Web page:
Treating Varicose Veins isn't Just About Vanity - Crozer-Keystone Health System - PA

Published on July 15, 2015

Treating Varicose Veins isn't Just About Vanity

For a long time, treating varicose and spider veins was viewed as a cosmetic procedure, but if left untreated varicose veins may lead to serious complications.

For a long time, treating varicose and
spider veins was viewed as a cosmetic procedure,
but if left untreated varicose veins
may lead to serious complications.

The popularity of cosmetic surgery just doesn’t stop growing. We are constantly flooded with people wanting to change their appearance for a more attractive look, whether through large invasive surgeries or minor Botox injections.

For a long time, treating varicose and spider veins was viewed in the same light – as a cosmetic procedure for an improved appearance. While treating them does improve the look of varicose and spider veins, treatment is about more than just the way they look.

Varicose veins are twisted and enlarged veins, commonly in your legs and feet. While any vein may become varicose, legs and feet are at a higher risk because standing and walking upright increases the pressure in the veins of your lower body.

They’re caused by weakened valves and veins in your legs. Typically, the one-way valves within your veins keep the blood flowing from your legs up toward your heart. But, when these valves don’t work properly, blood can collect in your legs, building up pressure. This causes veins to become weak, large and gnarled.

While some varicose veins and spider veins – a common, mild variation of varicose veins – are a cosmetic concern, some are more serious. For some people, their varicose veins can cause an aching or heavy feeling in the legs; throbbing, cramping and swelling in the lower legs; itching around one or more of the veins; or skin ulcers near the ankle, which may signal a more serious form of vascular disease that requires medical attention.

Varicose veins may even lead to more complications. Occasionally, veins deep within the legs become enlarged, causing the leg to swell considerably. Seek immediate medical attention if a leg suddenly swells – it could indicate a blood clot.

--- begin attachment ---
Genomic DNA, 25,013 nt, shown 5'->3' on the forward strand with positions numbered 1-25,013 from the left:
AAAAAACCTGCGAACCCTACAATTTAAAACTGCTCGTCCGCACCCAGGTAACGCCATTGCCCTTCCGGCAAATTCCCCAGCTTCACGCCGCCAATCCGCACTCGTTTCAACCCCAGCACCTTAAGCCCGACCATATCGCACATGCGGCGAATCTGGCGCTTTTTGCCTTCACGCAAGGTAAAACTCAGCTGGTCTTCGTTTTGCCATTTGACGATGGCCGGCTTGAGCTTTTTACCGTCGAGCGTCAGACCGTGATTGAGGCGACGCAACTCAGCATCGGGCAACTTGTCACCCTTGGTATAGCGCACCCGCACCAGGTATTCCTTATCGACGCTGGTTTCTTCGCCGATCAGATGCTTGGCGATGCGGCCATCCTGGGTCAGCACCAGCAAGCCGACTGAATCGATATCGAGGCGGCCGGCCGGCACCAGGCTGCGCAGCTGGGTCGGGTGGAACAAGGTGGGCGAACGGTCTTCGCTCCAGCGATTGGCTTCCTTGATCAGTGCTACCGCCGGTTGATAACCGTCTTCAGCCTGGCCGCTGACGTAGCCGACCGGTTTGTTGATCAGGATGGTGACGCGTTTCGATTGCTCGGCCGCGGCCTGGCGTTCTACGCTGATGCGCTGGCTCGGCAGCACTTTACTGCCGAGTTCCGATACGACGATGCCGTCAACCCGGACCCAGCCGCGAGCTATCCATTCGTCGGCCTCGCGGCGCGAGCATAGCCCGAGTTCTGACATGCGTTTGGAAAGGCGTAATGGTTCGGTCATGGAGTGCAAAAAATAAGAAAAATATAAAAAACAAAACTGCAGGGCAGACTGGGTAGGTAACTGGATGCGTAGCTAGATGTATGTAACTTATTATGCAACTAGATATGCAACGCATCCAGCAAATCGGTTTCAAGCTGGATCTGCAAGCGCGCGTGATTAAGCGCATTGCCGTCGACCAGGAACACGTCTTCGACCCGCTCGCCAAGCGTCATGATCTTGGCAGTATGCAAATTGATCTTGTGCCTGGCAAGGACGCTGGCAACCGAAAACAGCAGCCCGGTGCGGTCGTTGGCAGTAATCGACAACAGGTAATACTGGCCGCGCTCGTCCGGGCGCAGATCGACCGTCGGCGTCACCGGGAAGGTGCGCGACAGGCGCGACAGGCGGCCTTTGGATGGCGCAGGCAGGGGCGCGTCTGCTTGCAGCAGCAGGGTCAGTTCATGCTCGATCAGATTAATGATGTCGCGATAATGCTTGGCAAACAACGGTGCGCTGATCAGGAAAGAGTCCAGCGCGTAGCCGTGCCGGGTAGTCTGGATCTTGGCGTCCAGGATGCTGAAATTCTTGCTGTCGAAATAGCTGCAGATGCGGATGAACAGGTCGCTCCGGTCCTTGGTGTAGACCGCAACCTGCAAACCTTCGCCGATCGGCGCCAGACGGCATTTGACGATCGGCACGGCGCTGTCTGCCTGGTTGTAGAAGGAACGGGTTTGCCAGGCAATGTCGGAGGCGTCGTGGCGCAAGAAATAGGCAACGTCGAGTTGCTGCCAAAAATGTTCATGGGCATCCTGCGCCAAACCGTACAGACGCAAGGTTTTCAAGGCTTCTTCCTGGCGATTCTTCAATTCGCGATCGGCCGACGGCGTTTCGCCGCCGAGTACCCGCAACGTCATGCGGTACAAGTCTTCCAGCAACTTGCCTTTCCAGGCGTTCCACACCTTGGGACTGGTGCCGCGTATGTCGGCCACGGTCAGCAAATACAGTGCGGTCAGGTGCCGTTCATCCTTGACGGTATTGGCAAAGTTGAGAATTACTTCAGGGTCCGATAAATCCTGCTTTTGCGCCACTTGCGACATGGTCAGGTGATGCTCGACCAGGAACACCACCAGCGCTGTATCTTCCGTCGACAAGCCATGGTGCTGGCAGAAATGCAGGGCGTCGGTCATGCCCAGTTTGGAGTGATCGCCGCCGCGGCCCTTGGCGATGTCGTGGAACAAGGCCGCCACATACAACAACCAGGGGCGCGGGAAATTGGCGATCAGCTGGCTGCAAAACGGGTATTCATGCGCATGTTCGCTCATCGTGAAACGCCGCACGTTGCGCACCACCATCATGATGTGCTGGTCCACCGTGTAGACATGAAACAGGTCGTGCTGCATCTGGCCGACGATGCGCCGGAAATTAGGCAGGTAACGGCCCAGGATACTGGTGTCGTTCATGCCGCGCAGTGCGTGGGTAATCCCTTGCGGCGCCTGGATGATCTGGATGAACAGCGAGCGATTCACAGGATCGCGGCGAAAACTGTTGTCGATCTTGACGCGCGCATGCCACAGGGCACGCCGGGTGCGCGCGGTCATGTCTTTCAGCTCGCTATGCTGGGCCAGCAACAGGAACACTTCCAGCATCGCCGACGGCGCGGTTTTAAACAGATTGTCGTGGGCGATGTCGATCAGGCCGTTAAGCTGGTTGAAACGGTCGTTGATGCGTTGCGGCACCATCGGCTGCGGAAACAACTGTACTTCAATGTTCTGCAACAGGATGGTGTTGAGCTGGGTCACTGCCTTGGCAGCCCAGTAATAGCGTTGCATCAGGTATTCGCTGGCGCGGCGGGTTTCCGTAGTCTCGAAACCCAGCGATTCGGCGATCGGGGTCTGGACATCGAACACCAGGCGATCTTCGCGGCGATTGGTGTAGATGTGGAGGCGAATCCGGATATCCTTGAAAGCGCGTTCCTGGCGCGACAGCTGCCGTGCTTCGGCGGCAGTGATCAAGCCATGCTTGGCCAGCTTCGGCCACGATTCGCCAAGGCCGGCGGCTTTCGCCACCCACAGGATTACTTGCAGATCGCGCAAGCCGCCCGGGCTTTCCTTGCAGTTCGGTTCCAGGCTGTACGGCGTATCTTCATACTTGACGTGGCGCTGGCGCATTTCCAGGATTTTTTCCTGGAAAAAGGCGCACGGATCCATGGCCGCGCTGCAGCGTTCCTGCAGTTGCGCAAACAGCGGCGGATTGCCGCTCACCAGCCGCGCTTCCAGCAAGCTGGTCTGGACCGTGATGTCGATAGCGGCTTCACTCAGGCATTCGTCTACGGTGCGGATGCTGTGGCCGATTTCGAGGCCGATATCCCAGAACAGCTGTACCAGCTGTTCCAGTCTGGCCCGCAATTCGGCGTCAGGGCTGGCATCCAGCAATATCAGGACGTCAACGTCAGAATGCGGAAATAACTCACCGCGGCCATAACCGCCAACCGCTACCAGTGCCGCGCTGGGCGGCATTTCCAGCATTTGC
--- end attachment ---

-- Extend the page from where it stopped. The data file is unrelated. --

Age is one risk factor of developing varicose and spider veins. Aging causes common wear and tear on the valves in your veins that help regulate blood flow. Obesity also increases the risk since extra weight puts added pressure on the veins. The risk is also increased for those who sit or stand for long periods of time – if you’re in the same position for a long time, your blood doesn’t flow as well.

Pregnancy can cause to develop varicose and spider veins since the volume of blood in your body increases, while the flow of blood from your legs to your pelvis decreases. This circulatory change is designed to support the growing fetus, but it can lead to enlarged veins in your legs. In addition, the uterus puts greater pressure on the veins in your legs. Hormonal changes during pregnancy may also promote varicose veins.

The good news is that treating varicose veins usually doesn’t mean a hospital stay or a long, painful recovery. In fact, some self-care can treat them as well.

At home, you can ease symptoms and prevent varicose veins from worsening by:

  • Wearing compression stockings
  • Elevating your legs
  • Avoiding long periods of sitting or standing
  • Getting plenty of exercise
  • Losing excess weight

If those self-care measures don’t treat your varicose veins or if your condition is more severe, there’s an array of treatments your doctor can discuss with you. And thanks to less invasive procedures, varicose veins can often be treated on an outpatient basis.

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